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CPU Core Details

CPU Codename Yonah Yonah
MoBo Socket Socket 479 Socket 479
Notebook CPU yes yes
Release Date 01 Jul 2006 23 Apr 2006
CPU Link GD Link GD Link
Approved

CPU Technical Specifications

CPU Cores 1 1
Clock Speed 1.2 GHz 1.06 GHz
Turbo Frequency - -
System Bus 533 MHz 533 MHz
Max TDP 6 W 6 W
Lithography 65 nm 65 nm
Bit Width 32 Bit 32 Bit
Voltage Range 0.85V-1.10V KB 0.85V - 1.1V KB
Virtualization Technology no yes

CPU Cache and Memory

L1 Cache Size 64 KB 64 KB
L2 Cache Size 1024 KB 2 KB
L2 Cache Speed - -
L3 Cache Size - -
Memory Types
ECC Memory Support no no

CPU Graphics

Integrated Graphics no no

CPU Mini Review

Mini Review Merom is the code name for various Intel processors that are sold as Core 2 Duo, Core 2 Solo, Pentium Dual-Core and Celeron. It was the first mobile processor to be based on the Core microarchitecture, replacing the Enhanced Pentium M based Yonah processor. Merom has product code 80537, which is shared with Merom-2M and Merom-L that are very similar but have a smaller L2 cache. Merom-L has only one processor core and a different CPUID model. The desktop version of Merom is Conroe and the dual-socket server version is Woodcrest. Merom has subsequently been replaced by Penryn. Yonah was the code name for (the core of) Intel's first generation of 65 nm process mobile microprocessors, based on the Banias/Dothan-core Pentium M microarchitecture. SIMD performance has been improved through the addition of SSE3 instructions and improvements to SSE and SSE2 implementations, while integer performance decreased slightly due to higher latency cache. Additionally, Yonah includes support for the NX bit.

Gaming Performance Comparison

In terms of overall gaming performance, the Intel Celeron M ULV 443 1.2GHz is marginally better than the Intel Core Solo U1300 1.067GHz when it comes to running the latest games. This also means it will be less likely to bottleneck more powerful GPUs, allowing them to achieve more of their gaming performance potential.

Both the Celeron M ULV 443 1.2GHz and the Core Solo U1300 1.067GHz were released at the same time, so are likely to be quite similar.

Both CPUs exhibit very poor performance, so rather than upgrading from one to the other you should consider looking at more powerful CPUs. Neither of these will be able to run the latest games in any playable way.

{ The Celeron M ULV and the Core Solo U1300 both have 1 cores, and so are quite likely to struggle with the latest games, or at least bottleneck high-end graphics cards when running them. With a decent accompanying GPU, theCeleron M ULV and the Core Solo U1300 may still be able to run slightly older games fairly effectively.

More important for gaming than the number of cores and threads is the clock rate. Problematically, unless the two CPUs are from the same family, this can only serve as a general guide and nothing like an exact comparison, because the clock cycles per instruction (CPI) will vary so much.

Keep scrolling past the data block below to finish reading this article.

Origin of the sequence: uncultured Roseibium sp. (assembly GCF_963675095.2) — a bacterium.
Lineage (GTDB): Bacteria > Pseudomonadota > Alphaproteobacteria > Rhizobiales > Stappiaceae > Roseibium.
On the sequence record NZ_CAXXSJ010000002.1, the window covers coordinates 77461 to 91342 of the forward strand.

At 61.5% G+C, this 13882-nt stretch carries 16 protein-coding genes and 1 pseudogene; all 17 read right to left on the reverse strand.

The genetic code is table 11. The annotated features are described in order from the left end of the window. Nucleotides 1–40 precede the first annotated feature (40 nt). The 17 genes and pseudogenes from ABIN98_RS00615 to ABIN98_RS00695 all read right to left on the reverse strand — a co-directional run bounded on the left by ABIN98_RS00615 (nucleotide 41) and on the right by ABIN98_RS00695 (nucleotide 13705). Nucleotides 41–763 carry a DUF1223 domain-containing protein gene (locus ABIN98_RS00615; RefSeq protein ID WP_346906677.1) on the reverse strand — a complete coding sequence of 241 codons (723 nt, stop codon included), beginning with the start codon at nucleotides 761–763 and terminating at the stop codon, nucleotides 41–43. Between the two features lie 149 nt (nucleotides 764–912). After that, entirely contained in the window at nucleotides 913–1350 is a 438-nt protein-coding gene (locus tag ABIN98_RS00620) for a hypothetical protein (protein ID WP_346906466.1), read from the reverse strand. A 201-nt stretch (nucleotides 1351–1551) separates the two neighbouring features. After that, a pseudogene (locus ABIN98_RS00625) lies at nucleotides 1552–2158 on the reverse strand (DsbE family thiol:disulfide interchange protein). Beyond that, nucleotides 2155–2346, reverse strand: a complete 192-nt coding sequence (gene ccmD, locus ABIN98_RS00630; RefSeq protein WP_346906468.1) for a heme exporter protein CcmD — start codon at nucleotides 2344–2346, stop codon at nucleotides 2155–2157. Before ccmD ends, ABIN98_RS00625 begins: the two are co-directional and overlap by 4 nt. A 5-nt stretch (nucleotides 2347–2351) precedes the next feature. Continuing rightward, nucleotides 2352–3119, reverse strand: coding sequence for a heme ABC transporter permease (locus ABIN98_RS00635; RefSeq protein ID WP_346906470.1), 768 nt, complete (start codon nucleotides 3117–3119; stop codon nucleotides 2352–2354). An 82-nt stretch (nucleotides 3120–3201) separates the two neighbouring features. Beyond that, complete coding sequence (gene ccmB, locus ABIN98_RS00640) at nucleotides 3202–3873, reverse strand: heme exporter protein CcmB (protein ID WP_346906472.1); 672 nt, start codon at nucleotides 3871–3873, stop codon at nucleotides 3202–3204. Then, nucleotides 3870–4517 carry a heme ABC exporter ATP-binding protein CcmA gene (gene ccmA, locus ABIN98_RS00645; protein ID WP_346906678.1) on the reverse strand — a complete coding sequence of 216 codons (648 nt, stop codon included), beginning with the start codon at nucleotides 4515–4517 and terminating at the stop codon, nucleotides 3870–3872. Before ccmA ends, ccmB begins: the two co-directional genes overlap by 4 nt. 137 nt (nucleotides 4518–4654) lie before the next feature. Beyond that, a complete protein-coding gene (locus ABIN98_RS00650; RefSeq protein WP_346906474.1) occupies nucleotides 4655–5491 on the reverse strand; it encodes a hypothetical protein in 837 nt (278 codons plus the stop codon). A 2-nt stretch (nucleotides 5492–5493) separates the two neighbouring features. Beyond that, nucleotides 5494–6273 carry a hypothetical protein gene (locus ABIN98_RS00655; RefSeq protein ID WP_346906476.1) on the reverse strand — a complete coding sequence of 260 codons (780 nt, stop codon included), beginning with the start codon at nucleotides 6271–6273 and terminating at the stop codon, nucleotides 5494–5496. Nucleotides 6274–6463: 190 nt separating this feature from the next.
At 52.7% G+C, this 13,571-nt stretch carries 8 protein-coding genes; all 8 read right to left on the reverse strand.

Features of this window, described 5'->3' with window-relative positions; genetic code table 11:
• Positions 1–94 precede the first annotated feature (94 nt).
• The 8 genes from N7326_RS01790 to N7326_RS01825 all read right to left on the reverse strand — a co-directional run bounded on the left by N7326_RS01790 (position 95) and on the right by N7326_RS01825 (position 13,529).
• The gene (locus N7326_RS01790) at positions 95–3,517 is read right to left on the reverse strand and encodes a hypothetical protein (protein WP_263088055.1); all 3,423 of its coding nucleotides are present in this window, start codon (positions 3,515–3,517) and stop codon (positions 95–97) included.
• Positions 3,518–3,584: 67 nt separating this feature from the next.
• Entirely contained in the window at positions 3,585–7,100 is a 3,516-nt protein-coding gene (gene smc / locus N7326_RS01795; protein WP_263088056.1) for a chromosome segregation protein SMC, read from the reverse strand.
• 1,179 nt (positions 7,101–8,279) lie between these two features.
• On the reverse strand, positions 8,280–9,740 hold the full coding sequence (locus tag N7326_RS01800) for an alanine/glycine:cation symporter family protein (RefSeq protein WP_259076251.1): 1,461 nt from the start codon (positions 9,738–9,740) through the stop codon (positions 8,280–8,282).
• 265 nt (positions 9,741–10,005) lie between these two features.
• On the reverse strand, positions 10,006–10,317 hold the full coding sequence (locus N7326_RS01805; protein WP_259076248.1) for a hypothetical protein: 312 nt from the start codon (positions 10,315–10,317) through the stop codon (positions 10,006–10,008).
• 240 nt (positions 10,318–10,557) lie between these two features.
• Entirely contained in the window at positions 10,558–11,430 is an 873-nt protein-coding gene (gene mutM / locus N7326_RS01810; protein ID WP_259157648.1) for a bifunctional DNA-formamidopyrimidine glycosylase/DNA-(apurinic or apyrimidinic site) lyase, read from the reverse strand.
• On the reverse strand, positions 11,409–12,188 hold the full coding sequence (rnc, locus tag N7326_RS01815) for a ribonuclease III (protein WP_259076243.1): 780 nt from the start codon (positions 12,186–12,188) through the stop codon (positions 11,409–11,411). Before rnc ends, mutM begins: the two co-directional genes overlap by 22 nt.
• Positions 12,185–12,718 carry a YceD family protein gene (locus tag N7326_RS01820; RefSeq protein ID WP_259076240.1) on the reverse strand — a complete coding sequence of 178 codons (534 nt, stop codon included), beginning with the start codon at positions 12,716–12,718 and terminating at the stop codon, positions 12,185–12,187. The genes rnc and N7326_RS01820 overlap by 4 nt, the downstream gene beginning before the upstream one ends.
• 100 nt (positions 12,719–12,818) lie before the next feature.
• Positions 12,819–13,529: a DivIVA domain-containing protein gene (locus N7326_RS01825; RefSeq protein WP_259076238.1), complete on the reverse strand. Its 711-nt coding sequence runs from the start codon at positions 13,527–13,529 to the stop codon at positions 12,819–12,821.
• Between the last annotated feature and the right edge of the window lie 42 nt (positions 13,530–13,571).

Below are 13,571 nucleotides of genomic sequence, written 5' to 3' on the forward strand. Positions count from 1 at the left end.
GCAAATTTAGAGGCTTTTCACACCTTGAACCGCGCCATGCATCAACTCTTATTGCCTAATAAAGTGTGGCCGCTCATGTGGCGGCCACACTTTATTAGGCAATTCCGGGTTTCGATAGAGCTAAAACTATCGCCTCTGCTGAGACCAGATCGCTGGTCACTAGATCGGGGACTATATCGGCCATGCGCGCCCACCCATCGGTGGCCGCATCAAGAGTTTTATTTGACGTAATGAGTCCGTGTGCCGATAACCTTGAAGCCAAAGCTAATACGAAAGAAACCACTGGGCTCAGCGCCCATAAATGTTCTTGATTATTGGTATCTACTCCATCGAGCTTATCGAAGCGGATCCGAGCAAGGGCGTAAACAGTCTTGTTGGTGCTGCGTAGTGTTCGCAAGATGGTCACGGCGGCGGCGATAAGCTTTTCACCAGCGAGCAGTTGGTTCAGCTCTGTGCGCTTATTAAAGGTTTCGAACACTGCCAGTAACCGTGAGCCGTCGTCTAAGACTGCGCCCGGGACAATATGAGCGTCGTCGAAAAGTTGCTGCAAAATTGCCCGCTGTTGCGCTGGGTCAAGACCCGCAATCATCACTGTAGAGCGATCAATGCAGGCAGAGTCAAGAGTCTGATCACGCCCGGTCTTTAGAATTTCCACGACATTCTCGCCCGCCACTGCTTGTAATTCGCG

The Celeron M ULV and the Core Solo U1300 are from the same family of CPUs, and thus their clock speeds are directly comparable. With this in mind, it is safe to say that with a 0.14 GHz faster base clock rate, the Celeron M ULV manages to provide marginally better performance than the <span class='gpu2Mention'>Core Solo U1300</span>.

Aside from the clock rate, the next-most important CPU features for PC game performance are L2 and L3 cache size. Faster than RAM, the more cache available, the more data that can be stored for lightning-fast retrieval. L1 Cache is not usually an issue anymore for gaming, with most high-end CPUs eking out about the same L1 performance, and L2 is more important than L3 - but L3 is still important if you want to reach the highest levels of performance. Bear in mind that although it is better to have a larger cache, the larger it is, the higher the latency, so a balance has to be struck.

The <span class='gpu1Mention'>Celeron M ULV</span> has a 1022 KB bigger L2 cache than the <span class='gpu2Mention'>Core Solo U1300</span>, but neither of the CPUs have L3 caches, so the <span class='gpu1Mention'>Celeron M ULV</span> wins out in this area with its larger L2 cache.

The System Bus Speed is important for providing higher bandwidth, and with higher bandwidth the system has the capacity to move more data over a certain time period than it would with lower bandwidth.

The Celeron M ULV and the Core Solo U1300 both have System Bus Speeds of 533 MHz, and so have the same limits when it comes to the size of the data being processed at once.

The maximum Thermal Design Power is the power in Watts that the CPU will consume in the worst case scenario. The lithography is the semiconductor manufacturing technology being used to create the CPU - the smaller this is, the more transistors that can be fit into the CPU, and the closer the connections. For both the lithography and the TDP, it is the lower the better, because a lower number means a lower amount of power is necessary to run the CPU, and consequently a lower amount of heat is produced.

Both the Celeron M ULV and the Core Solo U1300 have the same TDP of 6 Watts, and were created with the same manufacturing size of 65 nm, which means they will affect your yearly electricity bill about equally.